The legacy of Central Florida’s black press 

The voice of the voiceless

Page 4 of 7

In 1886, after he was fired from his sales job when his white colleagues complained to his employer that he was black, Henderson moved to Hannibal Square, an African-American community on the west side of Winter Park. There the 24-year-old started a general printing and publishing company, according to records from the Winter Park Public Library and Rollins College.

A year later, two men from the Winter Park Company, Loring Chase and Oliver Chapman, wanted to incorporate Winter Park as a city. The white community in the area was opposed to allowing the black Republican population of Hannibal Square to become part of their community, but Henderson was not going to allow his community to be shut out. According to documents at the Hannibal Square Heritage Center, he successfully rallied African-Americans to march across the railroad dividing the two communities and vote to include Hannibal Square in Winter Park. The community also elected Walter B. Simpson and Frank R. Israel as the first two black representatives of Winter Park's city government.

Knee-deep in local politics, Henderson decided to found the Winter Park Advocate in 1889, one of only two black-owned newspapers in Florida at the time. His publication was unique in that it was popular among black and white residents alike. He printed stories on the opening of the first school for black children in Hannibal Square, local elections and the nearby all-black town of Eatonville. (Eatonville had its own newspaper, the Eatonville Speaker, which listed a "G.C. Henderson" as its business manager and called for black people to solve the "race problem" by moving to the town, says Scot French, director of public history at the University of Central Florida.)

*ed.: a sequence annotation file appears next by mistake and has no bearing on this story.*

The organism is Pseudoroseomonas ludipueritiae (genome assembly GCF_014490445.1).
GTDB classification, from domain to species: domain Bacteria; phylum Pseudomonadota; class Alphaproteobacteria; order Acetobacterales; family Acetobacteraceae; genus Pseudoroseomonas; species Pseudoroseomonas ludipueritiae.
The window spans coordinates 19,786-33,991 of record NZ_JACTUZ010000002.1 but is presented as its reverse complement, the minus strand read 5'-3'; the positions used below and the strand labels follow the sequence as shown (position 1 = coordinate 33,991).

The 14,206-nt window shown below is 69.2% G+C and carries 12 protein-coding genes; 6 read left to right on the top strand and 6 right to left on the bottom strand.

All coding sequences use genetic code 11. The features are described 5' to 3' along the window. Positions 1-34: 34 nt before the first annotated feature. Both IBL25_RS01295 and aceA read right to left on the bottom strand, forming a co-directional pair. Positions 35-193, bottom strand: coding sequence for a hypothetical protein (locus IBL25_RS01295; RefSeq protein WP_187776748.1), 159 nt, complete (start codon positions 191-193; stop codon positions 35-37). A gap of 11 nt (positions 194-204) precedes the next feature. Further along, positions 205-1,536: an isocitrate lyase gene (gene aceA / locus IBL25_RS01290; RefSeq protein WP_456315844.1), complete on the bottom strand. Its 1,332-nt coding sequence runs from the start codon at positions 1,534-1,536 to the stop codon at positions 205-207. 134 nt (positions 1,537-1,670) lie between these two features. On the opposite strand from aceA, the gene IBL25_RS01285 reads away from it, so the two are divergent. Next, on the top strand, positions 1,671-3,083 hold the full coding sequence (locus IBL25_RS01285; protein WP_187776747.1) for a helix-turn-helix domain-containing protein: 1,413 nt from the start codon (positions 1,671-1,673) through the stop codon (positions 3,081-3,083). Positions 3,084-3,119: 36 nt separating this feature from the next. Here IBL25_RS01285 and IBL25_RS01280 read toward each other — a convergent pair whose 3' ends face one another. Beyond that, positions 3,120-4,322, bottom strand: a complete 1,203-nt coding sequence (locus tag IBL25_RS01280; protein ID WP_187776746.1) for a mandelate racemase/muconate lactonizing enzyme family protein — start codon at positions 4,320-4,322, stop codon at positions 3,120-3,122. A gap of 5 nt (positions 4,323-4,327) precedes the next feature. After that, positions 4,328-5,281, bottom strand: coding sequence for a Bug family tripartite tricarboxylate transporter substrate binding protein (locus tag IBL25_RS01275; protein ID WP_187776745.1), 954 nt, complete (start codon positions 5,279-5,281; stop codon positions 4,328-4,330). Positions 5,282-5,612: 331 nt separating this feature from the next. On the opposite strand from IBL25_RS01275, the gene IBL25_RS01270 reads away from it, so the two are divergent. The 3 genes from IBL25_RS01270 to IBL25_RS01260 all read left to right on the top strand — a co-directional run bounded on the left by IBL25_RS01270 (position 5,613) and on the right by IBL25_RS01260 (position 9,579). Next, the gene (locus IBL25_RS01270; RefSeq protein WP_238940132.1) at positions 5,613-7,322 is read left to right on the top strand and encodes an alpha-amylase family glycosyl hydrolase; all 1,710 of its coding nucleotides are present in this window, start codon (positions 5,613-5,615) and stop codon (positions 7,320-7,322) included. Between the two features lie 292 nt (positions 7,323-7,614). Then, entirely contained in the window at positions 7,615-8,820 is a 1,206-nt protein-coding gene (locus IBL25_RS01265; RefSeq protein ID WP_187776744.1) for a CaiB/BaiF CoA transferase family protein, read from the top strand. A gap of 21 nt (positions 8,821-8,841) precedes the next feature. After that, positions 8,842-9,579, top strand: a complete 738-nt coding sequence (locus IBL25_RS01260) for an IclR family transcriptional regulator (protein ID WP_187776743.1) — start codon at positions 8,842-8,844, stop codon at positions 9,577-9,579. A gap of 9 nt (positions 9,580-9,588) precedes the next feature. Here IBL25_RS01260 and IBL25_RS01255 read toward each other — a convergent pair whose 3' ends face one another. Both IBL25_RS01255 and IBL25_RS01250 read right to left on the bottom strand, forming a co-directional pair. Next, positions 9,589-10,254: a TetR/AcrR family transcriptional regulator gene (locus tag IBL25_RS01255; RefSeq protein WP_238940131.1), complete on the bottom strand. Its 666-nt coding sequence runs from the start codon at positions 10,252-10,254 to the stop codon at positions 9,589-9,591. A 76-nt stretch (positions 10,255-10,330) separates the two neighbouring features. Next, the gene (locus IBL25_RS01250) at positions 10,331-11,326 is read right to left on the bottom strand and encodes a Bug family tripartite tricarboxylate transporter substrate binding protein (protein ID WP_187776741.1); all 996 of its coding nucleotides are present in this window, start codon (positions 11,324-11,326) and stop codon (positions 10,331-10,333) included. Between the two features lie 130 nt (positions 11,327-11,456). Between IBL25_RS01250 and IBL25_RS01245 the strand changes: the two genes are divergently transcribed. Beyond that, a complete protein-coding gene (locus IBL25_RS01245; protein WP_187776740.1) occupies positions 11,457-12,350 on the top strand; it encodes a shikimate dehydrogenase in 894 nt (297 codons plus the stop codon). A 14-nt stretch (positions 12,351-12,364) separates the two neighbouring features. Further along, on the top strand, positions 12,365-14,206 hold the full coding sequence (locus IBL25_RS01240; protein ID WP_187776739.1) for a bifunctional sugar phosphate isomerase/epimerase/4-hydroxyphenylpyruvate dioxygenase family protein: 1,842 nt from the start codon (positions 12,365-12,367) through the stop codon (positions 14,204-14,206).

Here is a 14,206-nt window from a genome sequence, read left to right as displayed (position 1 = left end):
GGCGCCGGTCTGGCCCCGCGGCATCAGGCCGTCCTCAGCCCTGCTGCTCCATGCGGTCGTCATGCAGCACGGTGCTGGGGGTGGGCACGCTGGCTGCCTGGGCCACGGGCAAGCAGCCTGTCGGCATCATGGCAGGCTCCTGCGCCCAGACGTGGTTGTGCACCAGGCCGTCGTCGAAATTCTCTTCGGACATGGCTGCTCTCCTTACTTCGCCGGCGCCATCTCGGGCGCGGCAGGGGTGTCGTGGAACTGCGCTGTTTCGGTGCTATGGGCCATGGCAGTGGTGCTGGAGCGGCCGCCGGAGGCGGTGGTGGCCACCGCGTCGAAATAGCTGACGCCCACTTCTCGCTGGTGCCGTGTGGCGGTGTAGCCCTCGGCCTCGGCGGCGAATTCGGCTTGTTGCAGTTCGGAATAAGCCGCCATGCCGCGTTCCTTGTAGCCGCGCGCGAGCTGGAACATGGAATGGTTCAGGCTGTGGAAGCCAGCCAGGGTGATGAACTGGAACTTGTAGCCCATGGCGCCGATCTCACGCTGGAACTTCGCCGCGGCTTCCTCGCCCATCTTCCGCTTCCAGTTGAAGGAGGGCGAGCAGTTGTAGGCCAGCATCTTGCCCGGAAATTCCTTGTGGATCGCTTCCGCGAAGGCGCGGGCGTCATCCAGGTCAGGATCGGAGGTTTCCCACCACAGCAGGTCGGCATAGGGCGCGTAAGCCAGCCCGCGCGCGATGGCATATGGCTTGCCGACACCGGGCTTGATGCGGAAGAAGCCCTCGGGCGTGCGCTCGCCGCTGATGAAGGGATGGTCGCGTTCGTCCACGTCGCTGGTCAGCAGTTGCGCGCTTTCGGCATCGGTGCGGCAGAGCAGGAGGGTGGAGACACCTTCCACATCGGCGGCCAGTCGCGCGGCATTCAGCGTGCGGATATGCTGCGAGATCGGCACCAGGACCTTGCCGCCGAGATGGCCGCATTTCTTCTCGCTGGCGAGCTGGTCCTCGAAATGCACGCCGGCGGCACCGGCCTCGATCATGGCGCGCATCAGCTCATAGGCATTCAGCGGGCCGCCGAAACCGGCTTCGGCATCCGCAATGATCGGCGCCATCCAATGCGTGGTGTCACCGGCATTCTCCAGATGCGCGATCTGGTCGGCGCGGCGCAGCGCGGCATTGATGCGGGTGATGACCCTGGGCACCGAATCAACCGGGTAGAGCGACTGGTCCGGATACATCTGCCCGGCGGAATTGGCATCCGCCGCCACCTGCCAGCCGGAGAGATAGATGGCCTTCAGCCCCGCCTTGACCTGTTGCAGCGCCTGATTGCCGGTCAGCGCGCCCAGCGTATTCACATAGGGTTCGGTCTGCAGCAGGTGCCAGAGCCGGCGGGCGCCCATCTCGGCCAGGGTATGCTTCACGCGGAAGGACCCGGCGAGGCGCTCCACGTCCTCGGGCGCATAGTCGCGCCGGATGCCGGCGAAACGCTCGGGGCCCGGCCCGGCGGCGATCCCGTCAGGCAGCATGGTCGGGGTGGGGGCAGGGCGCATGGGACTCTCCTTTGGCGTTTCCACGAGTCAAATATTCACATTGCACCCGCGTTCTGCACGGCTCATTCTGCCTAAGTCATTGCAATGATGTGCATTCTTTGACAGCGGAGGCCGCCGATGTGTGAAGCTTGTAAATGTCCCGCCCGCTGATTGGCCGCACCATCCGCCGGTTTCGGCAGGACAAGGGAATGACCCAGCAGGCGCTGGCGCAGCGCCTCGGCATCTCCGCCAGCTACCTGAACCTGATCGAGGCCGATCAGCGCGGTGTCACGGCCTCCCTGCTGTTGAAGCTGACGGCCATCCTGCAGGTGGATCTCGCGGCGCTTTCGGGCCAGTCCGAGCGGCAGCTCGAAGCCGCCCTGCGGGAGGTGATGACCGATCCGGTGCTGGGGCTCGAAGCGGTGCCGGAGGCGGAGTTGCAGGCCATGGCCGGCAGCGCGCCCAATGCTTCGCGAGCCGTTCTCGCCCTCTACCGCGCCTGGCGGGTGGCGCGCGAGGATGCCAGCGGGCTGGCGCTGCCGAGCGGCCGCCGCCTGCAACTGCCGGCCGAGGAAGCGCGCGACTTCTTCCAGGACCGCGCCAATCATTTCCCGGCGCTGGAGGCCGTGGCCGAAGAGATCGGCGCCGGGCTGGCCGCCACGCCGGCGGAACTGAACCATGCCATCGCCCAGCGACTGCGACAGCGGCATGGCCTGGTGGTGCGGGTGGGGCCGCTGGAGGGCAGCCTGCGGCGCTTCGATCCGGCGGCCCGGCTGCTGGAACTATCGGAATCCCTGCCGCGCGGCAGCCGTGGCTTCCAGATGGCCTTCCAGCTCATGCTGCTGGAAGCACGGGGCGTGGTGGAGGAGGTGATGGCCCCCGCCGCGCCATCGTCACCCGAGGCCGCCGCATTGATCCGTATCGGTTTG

Julian Chambliss, chair of Rollins College's history department, says it was common in Southern cities to suppress the black vote through legal methods, such as the poll tax, literacy tests and redistricting, to more violent methods, like lynchings and mob violence. But in smaller towns like Winter Park, black and white residents could interact in a less intense environment, which is why Henderson's paper was so successful – he could operate a newspaper for the entire community and still ensure that African-Americans had a voice in town.

"Henderson is active in a period where white Democrats are trying to push people out of the public sphere," Chambliss says. "And he says, 'No, I don't want to be pushed out.'"

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